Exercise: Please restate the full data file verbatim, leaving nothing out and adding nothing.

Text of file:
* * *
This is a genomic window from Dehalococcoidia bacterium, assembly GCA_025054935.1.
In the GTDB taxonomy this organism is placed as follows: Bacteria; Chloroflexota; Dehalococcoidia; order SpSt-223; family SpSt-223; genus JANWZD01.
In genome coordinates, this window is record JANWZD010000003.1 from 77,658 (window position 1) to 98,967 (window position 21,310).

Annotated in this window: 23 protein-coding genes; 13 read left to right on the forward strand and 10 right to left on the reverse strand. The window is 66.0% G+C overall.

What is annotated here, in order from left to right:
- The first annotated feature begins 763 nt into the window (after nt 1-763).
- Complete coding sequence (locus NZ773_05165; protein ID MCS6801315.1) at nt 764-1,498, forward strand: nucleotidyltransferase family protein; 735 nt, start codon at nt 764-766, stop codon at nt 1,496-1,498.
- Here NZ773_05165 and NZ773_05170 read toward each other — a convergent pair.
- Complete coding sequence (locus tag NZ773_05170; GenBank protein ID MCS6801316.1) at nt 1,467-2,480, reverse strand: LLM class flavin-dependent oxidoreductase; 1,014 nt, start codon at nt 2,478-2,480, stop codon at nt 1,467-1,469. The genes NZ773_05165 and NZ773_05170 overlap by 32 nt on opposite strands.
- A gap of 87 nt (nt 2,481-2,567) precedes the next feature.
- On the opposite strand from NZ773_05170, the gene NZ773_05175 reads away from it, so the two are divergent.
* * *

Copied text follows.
This is a genomic window from Dehalococcoidia bacterium, assembly GCA_025054935.1.
In the GTDB taxonomy this organism is placed as follows: Bacteria; Chloroflexota; Dehalococcoidia; order SpSt-223; family SpSt-223; genus JANWZD01.
In genome coordinates, this window is record JANWZD010000003.1 from 77,658 (window position 1) to 98,967 (window position 21,310).

Annotated in this window: 23 protein-coding genes; 13 read left to right on the forward strand and 10 right to left on the reverse strand. The window is 66.0% G+C overall.

What is annotated here, in order from left to right:
- The first annotated feature begins 763 nt into the window (after nt 1-763).
- Complete coding sequence (locus NZ773_05165; protein ID MCS6801315.1) at nt 764-1,498, forward strand: nucleotidyltransferase family protein; 735 nt, start codon at nt 764-766, stop codon at nt 1,496-1,498.
- Here NZ773_05165 and NZ773_05170 read toward each other — a convergent pair.
- Complete coding sequence (locus tag NZ773_05170; GenBank protein ID MCS6801316.1) at nt 1,467-2,480, reverse strand: LLM class flavin-dependent oxidoreductase; 1,014 nt, start codon at nt 2,478-2,480, stop codon at nt 1,467-1,469. The genes NZ773_05165 and NZ773_05170 overlap by 32 nt on opposite strands.
- A gap of 87 nt (nt 2,481-2,567) precedes the next feature.
- On the opposite strand from NZ773_05170, the gene NZ773_05175 reads away from it, so the two are divergent.